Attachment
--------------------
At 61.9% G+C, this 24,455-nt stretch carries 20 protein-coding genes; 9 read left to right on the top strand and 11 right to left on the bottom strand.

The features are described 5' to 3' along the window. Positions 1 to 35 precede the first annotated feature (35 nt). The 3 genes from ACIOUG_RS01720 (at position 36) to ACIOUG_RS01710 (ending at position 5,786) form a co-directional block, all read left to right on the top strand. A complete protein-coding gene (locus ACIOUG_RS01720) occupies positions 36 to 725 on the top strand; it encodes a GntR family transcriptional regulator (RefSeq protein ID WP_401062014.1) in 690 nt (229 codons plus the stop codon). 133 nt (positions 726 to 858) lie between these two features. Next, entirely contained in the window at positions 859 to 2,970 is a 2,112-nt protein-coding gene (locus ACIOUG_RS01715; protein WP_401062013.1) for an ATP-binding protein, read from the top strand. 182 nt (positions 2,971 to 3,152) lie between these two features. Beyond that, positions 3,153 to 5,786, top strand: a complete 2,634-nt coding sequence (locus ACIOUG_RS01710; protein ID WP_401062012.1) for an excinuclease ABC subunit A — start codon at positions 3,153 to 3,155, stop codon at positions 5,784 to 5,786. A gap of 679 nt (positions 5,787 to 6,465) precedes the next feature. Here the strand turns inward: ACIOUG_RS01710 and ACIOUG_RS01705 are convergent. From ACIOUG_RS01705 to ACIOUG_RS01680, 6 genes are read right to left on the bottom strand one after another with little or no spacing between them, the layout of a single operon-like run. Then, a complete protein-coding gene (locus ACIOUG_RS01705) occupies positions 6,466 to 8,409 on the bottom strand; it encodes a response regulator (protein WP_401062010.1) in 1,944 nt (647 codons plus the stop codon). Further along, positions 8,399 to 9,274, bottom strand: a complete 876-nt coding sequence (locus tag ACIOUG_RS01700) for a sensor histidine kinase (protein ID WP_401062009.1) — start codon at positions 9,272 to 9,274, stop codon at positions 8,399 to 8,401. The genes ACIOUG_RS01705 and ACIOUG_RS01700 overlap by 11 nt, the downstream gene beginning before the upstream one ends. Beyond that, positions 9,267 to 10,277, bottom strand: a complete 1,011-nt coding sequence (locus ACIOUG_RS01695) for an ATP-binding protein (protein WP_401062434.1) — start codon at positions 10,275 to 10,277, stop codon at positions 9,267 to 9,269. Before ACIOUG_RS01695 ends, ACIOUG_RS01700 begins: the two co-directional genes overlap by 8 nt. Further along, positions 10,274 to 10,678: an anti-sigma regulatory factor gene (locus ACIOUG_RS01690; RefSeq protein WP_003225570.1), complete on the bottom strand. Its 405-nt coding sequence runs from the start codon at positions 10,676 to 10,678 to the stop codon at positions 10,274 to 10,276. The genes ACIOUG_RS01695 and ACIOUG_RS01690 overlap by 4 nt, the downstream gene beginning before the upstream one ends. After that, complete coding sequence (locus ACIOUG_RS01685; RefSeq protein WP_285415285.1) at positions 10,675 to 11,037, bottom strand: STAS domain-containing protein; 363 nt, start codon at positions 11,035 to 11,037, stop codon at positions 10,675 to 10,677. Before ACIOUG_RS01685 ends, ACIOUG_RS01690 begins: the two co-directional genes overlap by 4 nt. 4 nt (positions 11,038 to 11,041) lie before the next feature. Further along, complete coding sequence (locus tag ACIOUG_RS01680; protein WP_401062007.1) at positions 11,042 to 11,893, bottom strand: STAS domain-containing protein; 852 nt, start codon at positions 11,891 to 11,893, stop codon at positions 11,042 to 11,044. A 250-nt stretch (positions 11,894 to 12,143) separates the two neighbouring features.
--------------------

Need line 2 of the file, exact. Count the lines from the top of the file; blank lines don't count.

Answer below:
The features are described 5' to 3' along the window. Positions 1 to 35 precede the first annotated feature (35 nt). The 3 genes from ACIOUG_RS01720 (at position 36) to ACIOUG_RS01710 (ending at position 5,786) form a co-directional block, all read left to right on the top strand. A complete protein-coding gene (locus ACIOUG_RS01720) occupies positions 36 to 725 on the top strand; it encodes a GntR family transcriptional regulator (RefSeq protein ID WP_401062014.1) in 690 nt (229 codons plus the stop codon). 133 nt (positions 726 to 858) lie between these two features. Next, entirely contained in the window at positions 859 to 2,970 is a 2,112-nt protein-coding gene (locus ACIOUG_RS01715; protein WP_401062013.1) for an ATP-binding protein, read from the top strand. 182 nt (positions 2,971 to 3,152) lie between these two features. Beyond that, positions 3,153 to 5,786, top strand: a complete 2,634-nt coding sequence (locus ACIOUG_RS01710; protein ID WP_401062012.1) for an excinuclease ABC subunit A — start codon at positions 3,153 to 3,155, stop codon at positions 5,784 to 5,786. A gap of 679 nt (positions 5,787 to 6,465) precedes the next feature. Here the strand turns inward: ACIOUG_RS01710 and ACIOUG_RS01705 are convergent. From ACIOUG_RS01705 to ACIOUG_RS01680, 6 genes are read right to left on the bottom strand one after another with little or no spacing between them, the layout of a single operon-like run. Then, a complete protein-coding gene (locus ACIOUG_RS01705) occupies positions 6,466 to 8,409 on the bottom strand; it encodes a response regulator (protein WP_401062010.1) in 1,944 nt (647 codons plus the stop codon). Further along, positions 8,399 to 9,274, bottom strand: a complete 876-nt coding sequence (locus tag ACIOUG_RS01700) for a sensor histidine kinase (protein ID WP_401062009.1) — start codon at positions 9,272 to 9,274, stop codon at positions 8,399 to 8,401. The genes ACIOUG_RS01705 and ACIOUG_RS01700 overlap by 11 nt, the downstream gene beginning before the upstream one ends. Beyond that, positions 9,267 to 10,277, bottom strand: a complete 1,011-nt coding sequence (locus ACIOUG_RS01695) for an ATP-binding protein (protein WP_401062434.1) — start codon at positions 10,275 to 10,277, stop codon at positions 9,267 to 9,269. Before ACIOUG_RS01695 ends, ACIOUG_RS01700 begins: the two co-directional genes overlap by 8 nt. Further along, positions 10,274 to 10,678: an anti-sigma regulatory factor gene (locus ACIOUG_RS01690; RefSeq protein WP_003225570.1), complete on the bottom strand. Its 405-nt coding sequence runs from the start codon at positions 10,676 to 10,678 to the stop codon at positions 10,274 to 10,276. The genes ACIOUG_RS01695 and ACIOUG_RS01690 overlap by 4 nt, the downstream gene beginning before the upstream one ends. After that, complete coding sequence (locus ACIOUG_RS01685; RefSeq protein WP_285415285.1) at positions 10,675 to 11,037, bottom strand: STAS domain-containing protein; 363 nt, start codon at positions 11,035 to 11,037, stop codon at positions 10,675 to 10,677. Before ACIOUG_RS01685 ends, ACIOUG_RS01690 begins: the two co-directional genes overlap by 4 nt. 4 nt (positions 11,038 to 11,041) lie before the next feature. Further along, complete coding sequence (locus tag ACIOUG_RS01680; protein WP_401062007.1) at positions 11,042 to 11,893, bottom strand: STAS domain-containing protein; 852 nt, start codon at positions 11,891 to 11,893, stop codon at positions 11,042 to 11,044. A 250-nt stretch (positions 11,894 to 12,143) separates the two neighbouring features.